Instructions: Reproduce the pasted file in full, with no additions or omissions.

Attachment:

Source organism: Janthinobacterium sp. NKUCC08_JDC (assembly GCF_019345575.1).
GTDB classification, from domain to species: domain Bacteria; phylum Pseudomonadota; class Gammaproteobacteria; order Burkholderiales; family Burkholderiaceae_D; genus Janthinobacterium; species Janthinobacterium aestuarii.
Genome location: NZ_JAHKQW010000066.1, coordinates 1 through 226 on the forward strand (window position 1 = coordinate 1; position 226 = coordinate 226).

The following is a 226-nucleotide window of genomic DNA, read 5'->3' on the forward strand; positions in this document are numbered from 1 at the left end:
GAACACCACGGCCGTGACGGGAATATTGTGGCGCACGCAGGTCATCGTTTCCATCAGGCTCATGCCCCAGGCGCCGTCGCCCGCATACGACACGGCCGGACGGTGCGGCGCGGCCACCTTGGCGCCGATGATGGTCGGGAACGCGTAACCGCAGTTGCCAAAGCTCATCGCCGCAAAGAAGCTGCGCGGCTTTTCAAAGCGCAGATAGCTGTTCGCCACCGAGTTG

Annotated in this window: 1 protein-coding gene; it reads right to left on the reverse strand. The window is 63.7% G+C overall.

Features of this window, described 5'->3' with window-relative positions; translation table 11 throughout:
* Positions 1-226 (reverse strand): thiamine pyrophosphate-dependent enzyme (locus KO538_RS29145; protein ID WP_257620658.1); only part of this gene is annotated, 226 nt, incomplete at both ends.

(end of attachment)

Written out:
Source organism: Janthinobacterium sp. NKUCC08_JDC (assembly GCF_019345575.1).
GTDB classification, from domain to species: domain Bacteria; phylum Pseudomonadota; class Gammaproteobacteria; order Burkholderiales; family Burkholderiaceae_D; genus Janthinobacterium; species Janthinobacterium aestuarii.
Genome location: NZ_JAHKQW010000066.1, coordinates 1 through 226 on the forward strand (window position 1 = coordinate 1; position 226 = coordinate 226).

The following is a 226-nucleotide window of genomic DNA, read 5'->3' on the forward strand; positions in this document are numbered from 1 at the left end:
GAACACCACGGCCGTGACGGGAATATTGTGGCGCACGCAGGTCATCGTTTCCATCAGGCTCATGCCCCAGGCGCCGTCGCCCGCATACGACACGGCCGGACGGTGCGGCGCGGCCACCTTGGCGCCGATGATGGTCGGGAACGCGTAACCGCAGTTGCCAAAGCTCATCGCCGCAAAGAAGCTGCGCGGCTTTTCAAAGCGCAGATAGCTGTTCGCCACCGAGTTG

Annotated in this window: 1 protein-coding gene; it reads right to left on the reverse strand. The window is 63.7% G+C overall.

Features of this window, described 5'->3' with window-relative positions; translation table 11 throughout:
* Positions 1-226 (reverse strand): thiamine pyrophosphate-dependent enzyme (locus KO538_RS29145; protein ID WP_257620658.1); only part of this gene is annotated, 226 nt, incomplete at both ends.